I believe in compassionately responding to the needs of others, and it gives me joy and a sense of purpose to do so. When it comes to the ratio of time spent fixated on self, over time spent investing in others, I want to continue to tilt the scale in the direction of others. It throws water on an ego that's on fire most of the time, and it also encourages me to make a contribution, to use my powers for good and not just serve my own self-interests. 

But the definition of compassionate response doesn't include the employment of anxiety driven control mechanisms.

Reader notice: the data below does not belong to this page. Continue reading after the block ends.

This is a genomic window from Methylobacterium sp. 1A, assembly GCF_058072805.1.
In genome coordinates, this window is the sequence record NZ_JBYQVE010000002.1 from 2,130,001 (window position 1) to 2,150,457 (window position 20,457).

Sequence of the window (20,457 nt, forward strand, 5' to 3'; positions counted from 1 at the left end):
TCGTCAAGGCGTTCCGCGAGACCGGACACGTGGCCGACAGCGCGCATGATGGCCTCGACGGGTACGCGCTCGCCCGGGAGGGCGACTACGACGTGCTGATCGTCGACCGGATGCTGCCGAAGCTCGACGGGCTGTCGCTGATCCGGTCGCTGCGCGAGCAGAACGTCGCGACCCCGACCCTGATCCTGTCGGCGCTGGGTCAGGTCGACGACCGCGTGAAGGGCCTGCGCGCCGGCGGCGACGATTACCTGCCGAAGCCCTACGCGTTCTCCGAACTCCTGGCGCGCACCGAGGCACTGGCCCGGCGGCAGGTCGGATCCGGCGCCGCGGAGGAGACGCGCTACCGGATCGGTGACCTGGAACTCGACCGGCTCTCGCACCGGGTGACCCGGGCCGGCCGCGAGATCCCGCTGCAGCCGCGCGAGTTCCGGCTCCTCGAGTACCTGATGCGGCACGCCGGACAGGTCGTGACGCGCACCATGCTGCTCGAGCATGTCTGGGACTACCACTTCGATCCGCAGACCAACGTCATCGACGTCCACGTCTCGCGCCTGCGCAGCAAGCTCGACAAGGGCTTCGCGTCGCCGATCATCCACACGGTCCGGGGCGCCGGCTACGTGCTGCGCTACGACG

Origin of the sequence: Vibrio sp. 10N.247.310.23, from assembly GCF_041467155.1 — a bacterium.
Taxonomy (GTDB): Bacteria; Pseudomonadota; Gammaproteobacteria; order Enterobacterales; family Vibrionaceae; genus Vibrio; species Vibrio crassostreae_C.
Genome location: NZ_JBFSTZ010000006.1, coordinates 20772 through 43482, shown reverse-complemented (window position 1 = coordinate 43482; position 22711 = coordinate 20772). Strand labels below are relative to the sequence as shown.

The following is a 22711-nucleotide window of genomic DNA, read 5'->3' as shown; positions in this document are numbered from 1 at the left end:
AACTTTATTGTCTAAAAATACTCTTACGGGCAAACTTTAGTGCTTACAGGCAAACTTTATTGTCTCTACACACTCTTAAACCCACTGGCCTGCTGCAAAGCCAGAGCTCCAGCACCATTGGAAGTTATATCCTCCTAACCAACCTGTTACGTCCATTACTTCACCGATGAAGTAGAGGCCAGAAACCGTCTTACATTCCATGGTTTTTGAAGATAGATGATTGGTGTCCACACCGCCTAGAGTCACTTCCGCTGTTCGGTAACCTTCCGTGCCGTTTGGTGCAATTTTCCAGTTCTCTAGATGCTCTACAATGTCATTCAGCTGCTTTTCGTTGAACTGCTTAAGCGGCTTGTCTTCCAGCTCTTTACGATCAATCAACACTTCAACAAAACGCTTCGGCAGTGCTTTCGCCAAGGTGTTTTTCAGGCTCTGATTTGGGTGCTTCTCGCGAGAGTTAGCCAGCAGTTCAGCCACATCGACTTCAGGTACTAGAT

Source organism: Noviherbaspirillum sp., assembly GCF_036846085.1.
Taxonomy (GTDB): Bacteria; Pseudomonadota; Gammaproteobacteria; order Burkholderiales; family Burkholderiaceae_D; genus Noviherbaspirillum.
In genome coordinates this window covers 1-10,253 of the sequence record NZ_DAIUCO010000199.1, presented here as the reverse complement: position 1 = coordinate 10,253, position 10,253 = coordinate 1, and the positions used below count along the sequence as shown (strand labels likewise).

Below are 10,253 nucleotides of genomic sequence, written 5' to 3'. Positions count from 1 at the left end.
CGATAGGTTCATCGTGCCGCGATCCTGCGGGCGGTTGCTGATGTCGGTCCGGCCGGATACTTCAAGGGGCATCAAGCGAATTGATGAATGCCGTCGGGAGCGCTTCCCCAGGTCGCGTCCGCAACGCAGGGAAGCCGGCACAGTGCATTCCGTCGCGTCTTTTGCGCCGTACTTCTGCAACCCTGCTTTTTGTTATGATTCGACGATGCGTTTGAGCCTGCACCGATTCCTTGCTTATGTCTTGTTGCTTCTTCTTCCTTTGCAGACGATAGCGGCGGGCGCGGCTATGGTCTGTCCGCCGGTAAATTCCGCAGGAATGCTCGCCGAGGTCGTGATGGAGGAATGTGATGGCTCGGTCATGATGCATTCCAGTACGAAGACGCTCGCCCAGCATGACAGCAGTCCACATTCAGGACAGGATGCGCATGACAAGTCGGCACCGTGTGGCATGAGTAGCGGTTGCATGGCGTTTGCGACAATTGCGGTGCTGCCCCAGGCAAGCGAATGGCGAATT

Not-enough-stuff mixed with hyper-vigilance carves out a behavioral rut that I need to be aware of and own because it absolutely has an impact both on me personally, and on the others for whom I feel (inappropriately) responsible. 

Here's what I am starting to notice since I wrote that last post.

When I wake up in the morning, in my first few minutes of consciousness, I almost always notice an appealing pool of anxiety that's waiting for me, beckoning me to stick a toe in and test the waters; I suspect this has something to do with the gravitational pull of familiarity. First, I notice the feeling of dis-ease, then I start to brood over my own consciousness to find a focus for the existing anxiety. In other words, since the sensation of worry exists, I look for what to worry about. Or whom.

Yep. The aim is to control the future because of what has happened in the past